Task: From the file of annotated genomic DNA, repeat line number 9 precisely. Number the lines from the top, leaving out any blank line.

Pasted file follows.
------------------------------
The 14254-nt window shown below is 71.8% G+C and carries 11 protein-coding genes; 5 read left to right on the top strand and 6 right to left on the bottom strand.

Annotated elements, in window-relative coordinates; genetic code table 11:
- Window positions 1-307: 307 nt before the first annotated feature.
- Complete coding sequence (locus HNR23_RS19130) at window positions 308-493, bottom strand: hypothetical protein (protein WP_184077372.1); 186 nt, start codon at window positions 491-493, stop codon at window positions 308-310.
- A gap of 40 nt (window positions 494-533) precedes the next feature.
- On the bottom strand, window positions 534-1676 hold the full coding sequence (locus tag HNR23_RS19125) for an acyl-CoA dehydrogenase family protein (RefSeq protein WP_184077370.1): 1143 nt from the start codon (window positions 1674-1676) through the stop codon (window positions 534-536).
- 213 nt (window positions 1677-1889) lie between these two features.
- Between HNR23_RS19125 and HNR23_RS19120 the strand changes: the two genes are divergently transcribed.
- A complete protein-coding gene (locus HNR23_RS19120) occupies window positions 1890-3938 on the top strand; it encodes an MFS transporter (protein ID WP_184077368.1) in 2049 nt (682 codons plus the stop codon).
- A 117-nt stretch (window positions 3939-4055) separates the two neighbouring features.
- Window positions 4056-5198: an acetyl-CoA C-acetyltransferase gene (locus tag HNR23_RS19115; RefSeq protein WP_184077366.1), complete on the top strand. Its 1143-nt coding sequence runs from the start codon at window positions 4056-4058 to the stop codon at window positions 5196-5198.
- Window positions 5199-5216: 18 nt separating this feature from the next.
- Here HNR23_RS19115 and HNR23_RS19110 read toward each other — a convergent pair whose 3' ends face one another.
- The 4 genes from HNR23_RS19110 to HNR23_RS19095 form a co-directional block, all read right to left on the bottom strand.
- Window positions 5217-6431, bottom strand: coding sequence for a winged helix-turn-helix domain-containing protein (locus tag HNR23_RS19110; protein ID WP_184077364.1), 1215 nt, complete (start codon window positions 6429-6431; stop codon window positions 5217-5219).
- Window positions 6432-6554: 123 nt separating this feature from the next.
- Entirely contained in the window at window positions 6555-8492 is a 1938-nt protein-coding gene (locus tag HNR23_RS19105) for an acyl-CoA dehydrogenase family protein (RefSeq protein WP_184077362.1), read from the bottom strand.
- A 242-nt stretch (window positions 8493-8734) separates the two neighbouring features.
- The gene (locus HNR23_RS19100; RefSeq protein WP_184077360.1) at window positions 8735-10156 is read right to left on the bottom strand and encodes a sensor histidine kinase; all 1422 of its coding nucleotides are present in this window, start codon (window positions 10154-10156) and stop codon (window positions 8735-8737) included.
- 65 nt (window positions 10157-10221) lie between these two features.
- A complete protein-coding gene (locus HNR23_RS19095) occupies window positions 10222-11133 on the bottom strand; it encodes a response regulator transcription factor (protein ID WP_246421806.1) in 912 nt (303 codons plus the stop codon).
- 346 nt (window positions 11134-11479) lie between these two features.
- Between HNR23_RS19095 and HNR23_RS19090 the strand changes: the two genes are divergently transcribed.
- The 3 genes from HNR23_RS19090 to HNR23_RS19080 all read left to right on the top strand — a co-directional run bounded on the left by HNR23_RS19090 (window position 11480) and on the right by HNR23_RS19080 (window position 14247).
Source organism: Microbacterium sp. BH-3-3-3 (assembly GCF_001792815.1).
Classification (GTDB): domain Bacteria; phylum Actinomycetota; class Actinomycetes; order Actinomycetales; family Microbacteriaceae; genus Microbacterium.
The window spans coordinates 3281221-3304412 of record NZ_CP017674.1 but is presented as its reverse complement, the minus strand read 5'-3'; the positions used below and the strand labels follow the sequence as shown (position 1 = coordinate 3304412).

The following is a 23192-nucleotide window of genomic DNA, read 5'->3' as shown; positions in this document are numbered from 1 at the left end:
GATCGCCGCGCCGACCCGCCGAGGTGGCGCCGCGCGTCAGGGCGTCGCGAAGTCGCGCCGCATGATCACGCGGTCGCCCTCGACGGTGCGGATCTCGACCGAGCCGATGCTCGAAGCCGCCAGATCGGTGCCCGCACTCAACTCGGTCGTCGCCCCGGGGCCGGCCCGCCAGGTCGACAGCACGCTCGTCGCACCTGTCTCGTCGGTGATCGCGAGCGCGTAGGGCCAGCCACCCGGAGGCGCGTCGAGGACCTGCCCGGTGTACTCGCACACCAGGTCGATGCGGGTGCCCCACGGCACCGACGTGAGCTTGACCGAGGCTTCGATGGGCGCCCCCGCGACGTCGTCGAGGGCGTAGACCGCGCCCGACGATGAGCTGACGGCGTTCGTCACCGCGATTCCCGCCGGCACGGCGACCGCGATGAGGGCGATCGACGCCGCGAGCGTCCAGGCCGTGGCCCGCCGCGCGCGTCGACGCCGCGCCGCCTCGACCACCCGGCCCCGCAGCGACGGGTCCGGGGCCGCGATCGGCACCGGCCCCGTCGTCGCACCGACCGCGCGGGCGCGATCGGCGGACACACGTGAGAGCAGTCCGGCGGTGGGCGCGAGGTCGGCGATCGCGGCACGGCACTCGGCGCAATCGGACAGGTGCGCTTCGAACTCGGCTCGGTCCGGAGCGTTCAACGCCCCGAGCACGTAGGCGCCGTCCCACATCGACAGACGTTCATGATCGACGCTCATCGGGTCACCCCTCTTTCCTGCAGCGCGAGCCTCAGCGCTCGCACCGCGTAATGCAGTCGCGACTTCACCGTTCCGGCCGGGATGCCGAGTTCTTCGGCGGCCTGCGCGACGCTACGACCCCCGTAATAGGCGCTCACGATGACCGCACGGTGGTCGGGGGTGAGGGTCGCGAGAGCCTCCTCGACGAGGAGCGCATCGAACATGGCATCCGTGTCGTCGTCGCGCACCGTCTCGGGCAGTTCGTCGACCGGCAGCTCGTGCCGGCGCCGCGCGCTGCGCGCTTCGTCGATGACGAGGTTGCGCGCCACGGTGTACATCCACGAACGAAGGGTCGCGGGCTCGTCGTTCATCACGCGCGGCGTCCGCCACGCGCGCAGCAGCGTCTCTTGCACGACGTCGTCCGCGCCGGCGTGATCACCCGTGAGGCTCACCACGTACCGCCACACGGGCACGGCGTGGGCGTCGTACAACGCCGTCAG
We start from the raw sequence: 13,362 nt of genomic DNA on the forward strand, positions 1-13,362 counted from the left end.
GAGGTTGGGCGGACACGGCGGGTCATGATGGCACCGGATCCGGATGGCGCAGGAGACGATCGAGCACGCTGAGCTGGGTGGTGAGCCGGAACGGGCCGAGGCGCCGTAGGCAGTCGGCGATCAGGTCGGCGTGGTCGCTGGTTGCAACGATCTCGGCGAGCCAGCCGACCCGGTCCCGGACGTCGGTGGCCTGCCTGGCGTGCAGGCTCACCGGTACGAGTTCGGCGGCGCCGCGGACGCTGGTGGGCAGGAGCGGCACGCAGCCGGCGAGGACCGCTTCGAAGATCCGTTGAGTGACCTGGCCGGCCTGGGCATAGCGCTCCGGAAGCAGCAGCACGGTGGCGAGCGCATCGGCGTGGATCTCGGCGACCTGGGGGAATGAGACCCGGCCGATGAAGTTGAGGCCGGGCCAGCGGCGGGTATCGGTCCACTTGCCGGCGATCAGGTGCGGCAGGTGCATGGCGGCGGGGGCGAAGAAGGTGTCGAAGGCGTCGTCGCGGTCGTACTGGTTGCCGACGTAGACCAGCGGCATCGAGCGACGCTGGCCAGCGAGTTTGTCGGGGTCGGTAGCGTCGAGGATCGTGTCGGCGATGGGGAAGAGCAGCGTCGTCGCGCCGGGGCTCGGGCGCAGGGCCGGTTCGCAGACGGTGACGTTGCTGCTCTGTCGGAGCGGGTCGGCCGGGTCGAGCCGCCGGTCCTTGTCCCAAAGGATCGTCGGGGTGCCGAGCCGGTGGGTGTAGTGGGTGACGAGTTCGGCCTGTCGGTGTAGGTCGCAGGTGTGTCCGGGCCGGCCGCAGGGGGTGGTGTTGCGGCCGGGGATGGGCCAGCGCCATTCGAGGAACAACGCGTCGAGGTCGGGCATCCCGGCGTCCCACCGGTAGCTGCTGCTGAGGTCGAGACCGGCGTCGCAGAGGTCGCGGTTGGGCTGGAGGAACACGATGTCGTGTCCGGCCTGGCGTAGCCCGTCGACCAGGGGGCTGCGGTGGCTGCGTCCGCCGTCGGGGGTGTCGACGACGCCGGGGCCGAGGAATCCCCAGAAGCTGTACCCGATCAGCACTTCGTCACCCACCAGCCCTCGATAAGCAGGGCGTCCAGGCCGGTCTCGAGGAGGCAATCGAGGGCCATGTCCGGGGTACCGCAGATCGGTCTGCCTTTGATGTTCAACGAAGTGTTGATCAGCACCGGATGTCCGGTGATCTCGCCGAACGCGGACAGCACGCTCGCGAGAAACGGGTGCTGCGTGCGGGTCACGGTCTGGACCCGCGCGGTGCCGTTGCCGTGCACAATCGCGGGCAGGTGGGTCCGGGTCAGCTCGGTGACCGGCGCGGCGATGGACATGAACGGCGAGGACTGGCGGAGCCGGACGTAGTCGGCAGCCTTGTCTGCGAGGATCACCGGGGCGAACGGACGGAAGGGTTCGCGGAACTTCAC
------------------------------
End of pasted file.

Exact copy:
- A complete protein-coding gene (locus HNR23_RS19120) occupies window positions 1890-3938 on the top strand; it encodes an MFS transporter (protein ID WP_184077368.1) in 2049 nt (682 codons plus the stop codon).